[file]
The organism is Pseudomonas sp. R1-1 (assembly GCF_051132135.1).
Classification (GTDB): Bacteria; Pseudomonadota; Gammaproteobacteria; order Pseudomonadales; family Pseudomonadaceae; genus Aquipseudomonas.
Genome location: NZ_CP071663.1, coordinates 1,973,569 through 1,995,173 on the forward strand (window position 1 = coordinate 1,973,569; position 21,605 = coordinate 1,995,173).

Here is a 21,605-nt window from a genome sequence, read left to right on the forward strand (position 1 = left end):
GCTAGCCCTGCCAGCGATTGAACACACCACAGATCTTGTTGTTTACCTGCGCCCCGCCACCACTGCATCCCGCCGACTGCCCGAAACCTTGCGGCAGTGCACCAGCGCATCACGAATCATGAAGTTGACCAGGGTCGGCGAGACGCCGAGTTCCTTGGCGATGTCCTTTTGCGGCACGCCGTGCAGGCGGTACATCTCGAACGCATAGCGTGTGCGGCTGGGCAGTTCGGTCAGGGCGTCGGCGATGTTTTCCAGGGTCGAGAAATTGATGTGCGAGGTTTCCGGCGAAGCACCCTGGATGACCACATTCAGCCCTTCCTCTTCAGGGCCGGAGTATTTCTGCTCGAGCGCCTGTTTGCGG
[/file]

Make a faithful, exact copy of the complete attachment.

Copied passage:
The organism is Pseudomonas sp. R1-1 (assembly GCF_051132135.1).
Classification (GTDB): Bacteria; Pseudomonadota; Gammaproteobacteria; order Pseudomonadales; family Pseudomonadaceae; genus Aquipseudomonas.
Genome location: NZ_CP071663.1, coordinates 1,973,569 through 1,995,173 on the forward strand (window position 1 = coordinate 1,973,569; position 21,605 = coordinate 1,995,173).

Here is a 21,605-nt window from a genome sequence, read left to right on the forward strand (position 1 = left end):
GCTAGCCCTGCCAGCGATTGAACACACCACAGATCTTGTTGTTTACCTGCGCCCCGCCACCACTGCATCCCGCCGACTGCCCGAAACCTTGCGGCAGTGCACCAGCGCATCACGAATCATGAAGTTGACCAGGGTCGGCGAGACGCCGAGTTCCTTGGCGATGTCCTTTTGCGGCACGCCGTGCAGGCGGTACATCTCGAACGCATAGCGTGTGCGGCTGGGCAGTTCGGTCAGGGCGTCGGCGATGTTTTCCAGGGTCGAGAAATTGATGTGCGAGGTTTCCGGCGAAGCACCCTGGATGACCACATTCAGCCCTTCCTCTTCAGGGCCGGAGTATTTCTGCTCGAGCGCCTGTTTGCGG